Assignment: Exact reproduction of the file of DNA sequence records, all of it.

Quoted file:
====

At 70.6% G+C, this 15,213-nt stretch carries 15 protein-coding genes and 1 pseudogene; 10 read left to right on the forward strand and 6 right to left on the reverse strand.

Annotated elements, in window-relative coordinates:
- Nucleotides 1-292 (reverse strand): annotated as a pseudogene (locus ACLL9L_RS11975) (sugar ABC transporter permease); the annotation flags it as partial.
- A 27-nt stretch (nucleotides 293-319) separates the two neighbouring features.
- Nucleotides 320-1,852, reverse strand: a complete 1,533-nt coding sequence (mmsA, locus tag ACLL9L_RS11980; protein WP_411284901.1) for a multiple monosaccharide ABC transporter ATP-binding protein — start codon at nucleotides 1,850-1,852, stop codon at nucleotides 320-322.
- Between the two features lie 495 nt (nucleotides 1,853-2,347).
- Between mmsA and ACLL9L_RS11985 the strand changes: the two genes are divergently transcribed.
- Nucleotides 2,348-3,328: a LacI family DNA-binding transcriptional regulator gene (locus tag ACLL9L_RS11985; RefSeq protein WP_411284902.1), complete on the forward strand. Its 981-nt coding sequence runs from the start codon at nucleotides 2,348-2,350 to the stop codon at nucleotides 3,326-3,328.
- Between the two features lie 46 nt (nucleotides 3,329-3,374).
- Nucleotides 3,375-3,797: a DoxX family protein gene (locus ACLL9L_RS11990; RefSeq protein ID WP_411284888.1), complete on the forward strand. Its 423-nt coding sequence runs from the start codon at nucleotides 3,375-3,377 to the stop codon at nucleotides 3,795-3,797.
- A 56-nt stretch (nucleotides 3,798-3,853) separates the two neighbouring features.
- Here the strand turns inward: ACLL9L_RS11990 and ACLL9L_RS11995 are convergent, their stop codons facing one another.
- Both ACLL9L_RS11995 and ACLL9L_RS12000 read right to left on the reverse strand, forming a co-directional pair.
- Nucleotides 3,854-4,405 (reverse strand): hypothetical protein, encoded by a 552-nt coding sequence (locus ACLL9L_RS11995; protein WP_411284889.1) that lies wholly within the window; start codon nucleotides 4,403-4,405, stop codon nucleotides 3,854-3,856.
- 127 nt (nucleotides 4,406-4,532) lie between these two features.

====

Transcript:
At 70.6% G+C, this 15,213-nt stretch carries 15 protein-coding genes and 1 pseudogene; 10 read left to right on the forward strand and 6 right to left on the reverse strand.

Annotated elements, in window-relative coordinates:
- Nucleotides 1-292 (reverse strand): annotated as a pseudogene (locus ACLL9L_RS11975) (sugar ABC transporter permease); the annotation flags it as partial.
- A 27-nt stretch (nucleotides 293-319) separates the two neighbouring features.
- Nucleotides 320-1,852, reverse strand: a complete 1,533-nt coding sequence (mmsA, locus tag ACLL9L_RS11980; protein WP_411284901.1) for a multiple monosaccharide ABC transporter ATP-binding protein — start codon at nucleotides 1,850-1,852, stop codon at nucleotides 320-322.
- Between the two features lie 495 nt (nucleotides 1,853-2,347).
- Between mmsA and ACLL9L_RS11985 the strand changes: the two genes are divergently transcribed.
- Nucleotides 2,348-3,328: a LacI family DNA-binding transcriptional regulator gene (locus tag ACLL9L_RS11985; RefSeq protein WP_411284902.1), complete on the forward strand. Its 981-nt coding sequence runs from the start codon at nucleotides 2,348-2,350 to the stop codon at nucleotides 3,326-3,328.
- Between the two features lie 46 nt (nucleotides 3,329-3,374).
- Nucleotides 3,375-3,797: a DoxX family protein gene (locus ACLL9L_RS11990; RefSeq protein ID WP_411284888.1), complete on the forward strand. Its 423-nt coding sequence runs from the start codon at nucleotides 3,375-3,377 to the stop codon at nucleotides 3,795-3,797.
- A 56-nt stretch (nucleotides 3,798-3,853) separates the two neighbouring features.
- Here the strand turns inward: ACLL9L_RS11990 and ACLL9L_RS11995 are convergent, their stop codons facing one another.
- Both ACLL9L_RS11995 and ACLL9L_RS12000 read right to left on the reverse strand, forming a co-directional pair.
- Nucleotides 3,854-4,405 (reverse strand): hypothetical protein, encoded by a 552-nt coding sequence (locus ACLL9L_RS11995; protein WP_411284889.1) that lies wholly within the window; start codon nucleotides 4,403-4,405, stop codon nucleotides 3,854-3,856.
- 127 nt (nucleotides 4,406-4,532) lie between these two features.